That flows through to Macpherson's second point: the Scottish economy and the resources of Scottish taxpayers would be too small to be able to bail out Scotland's giant banks - RBS and Lloyds/HBOS - in a crisis, so the solvency risks attached to these banks would remain with the Westminster government.
Also Macpherson argues that in general, in a currency union, the rest of the UK would perpetually be on the hook to bail out Scotland, and that this would be an unreciprocated or asymmetrical risk - in that, in his view, it would be "inconceivable that a small economy [Scotland] could bail out an economy [England, Wales and Northern Ireland] nearly ten times its size".
Finally he says that the tax and spending or fiscal policies of Scotland and the rest of the UK were likely to become "increasingly misaligned", unless Scotland were put in a fiscal straight jacket that caused growing demands in Scotland for withdrawal from the currency union - which in turn would risk the capital flight and run on the banks that could do such serious economic damage to both parts of the sterling zone.
Now Salmond will say this is all hogwash.
He will argue that the finances and economy of Scotland have a long history of being in step with that of the rest of the UK. And given the importance of Scottish trade to English companies, it would be bonkers to introduce friction and additional costs into the trading relationship by adopting two currencies.
Salmond may be right.
But it is perfectly clear that every important decision-maker in Westminster, political and non-political, disagrees with him. Which means this is less about the fundamental economics than about what an independent Scotland could ever expect to negotiate.
And Salmond's threat of retaliation - that Scotland won't assume any of the UK's public-sector debts if there is no monetary union - is also dismissed by Macpherson.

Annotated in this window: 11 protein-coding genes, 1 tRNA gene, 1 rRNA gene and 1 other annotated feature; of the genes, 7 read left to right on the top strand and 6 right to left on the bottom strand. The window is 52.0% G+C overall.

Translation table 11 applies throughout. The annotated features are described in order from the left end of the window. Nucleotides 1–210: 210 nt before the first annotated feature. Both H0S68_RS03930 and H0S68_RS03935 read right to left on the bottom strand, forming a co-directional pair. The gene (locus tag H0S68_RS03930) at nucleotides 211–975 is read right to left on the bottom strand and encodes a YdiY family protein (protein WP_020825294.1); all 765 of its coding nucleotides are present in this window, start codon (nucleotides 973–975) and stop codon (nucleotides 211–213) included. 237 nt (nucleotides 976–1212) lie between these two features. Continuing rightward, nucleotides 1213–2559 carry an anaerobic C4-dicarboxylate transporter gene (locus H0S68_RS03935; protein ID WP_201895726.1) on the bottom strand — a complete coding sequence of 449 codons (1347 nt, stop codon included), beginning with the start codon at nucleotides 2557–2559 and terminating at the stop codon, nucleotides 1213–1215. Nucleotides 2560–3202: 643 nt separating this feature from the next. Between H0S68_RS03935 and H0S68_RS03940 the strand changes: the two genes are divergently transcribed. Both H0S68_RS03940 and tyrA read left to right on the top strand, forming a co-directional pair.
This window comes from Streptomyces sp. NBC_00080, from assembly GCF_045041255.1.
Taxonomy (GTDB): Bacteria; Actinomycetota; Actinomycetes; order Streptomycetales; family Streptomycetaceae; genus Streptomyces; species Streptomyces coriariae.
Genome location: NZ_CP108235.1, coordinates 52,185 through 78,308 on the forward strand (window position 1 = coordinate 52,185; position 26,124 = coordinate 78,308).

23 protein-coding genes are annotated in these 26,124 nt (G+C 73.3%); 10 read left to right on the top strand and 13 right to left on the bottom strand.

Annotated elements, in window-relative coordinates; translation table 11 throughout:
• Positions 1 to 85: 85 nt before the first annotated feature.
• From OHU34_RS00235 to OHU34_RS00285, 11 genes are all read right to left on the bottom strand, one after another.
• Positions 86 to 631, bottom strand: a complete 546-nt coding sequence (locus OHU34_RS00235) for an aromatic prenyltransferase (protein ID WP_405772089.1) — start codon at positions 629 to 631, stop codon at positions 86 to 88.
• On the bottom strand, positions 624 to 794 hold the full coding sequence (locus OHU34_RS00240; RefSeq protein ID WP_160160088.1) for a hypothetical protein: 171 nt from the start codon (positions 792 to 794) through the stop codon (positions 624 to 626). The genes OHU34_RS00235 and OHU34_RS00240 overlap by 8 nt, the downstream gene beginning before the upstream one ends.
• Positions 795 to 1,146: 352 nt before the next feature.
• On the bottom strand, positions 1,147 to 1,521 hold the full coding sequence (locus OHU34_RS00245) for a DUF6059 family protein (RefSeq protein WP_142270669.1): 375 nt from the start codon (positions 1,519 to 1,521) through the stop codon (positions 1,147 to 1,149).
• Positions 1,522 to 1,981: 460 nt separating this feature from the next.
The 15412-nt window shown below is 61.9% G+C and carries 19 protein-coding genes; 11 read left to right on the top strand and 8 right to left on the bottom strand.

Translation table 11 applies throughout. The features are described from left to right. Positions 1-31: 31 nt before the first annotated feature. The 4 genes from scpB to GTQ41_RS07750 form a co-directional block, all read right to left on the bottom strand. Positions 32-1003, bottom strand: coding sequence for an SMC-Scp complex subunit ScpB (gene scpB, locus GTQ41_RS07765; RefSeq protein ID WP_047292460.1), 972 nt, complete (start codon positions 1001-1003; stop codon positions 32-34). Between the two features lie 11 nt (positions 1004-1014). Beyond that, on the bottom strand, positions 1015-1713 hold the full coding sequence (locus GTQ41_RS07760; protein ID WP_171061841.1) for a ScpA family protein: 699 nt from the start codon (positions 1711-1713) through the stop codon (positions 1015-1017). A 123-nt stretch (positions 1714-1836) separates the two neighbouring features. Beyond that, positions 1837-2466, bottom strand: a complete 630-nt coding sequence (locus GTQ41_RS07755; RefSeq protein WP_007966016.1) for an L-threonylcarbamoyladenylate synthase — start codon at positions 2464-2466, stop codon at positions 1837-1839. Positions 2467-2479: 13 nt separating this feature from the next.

He makes the unoriginal point that a Scotland seen to be reneging on its fair share of the UK's debts would probably be punished by investors when it tried to borrow as a separate sovereign state, that they would extract a punitive interest rate from Edinburgh.
For what it's worth, that is what investors tell me, though it is not provable beyond doubt.
But Macpherson also tries to get his revenge in early - namely that a Scotland that didn't take the debts could not count on UK support when negotiating with the "international community" (on issues like the terms of Scotland's membership of the EU, for example).
And even if a reborn independent Scotland were to walk away from all the UK's debts, Macpherson says that "it is more than likely that the increase in funding costs, which the continuing UK would face, would be smaller than that which would result from an ill thought out currency union with Scotland".
Or to put it another way, he argues that England, Wales and Northern Ireland would be rational to risk a degree of increased hardship - more expensive borrowing for the Westminster government - than take on what he sees as the potentially more costly risk of marrying currencies with a Scotland striving for cultural and economic self-determination.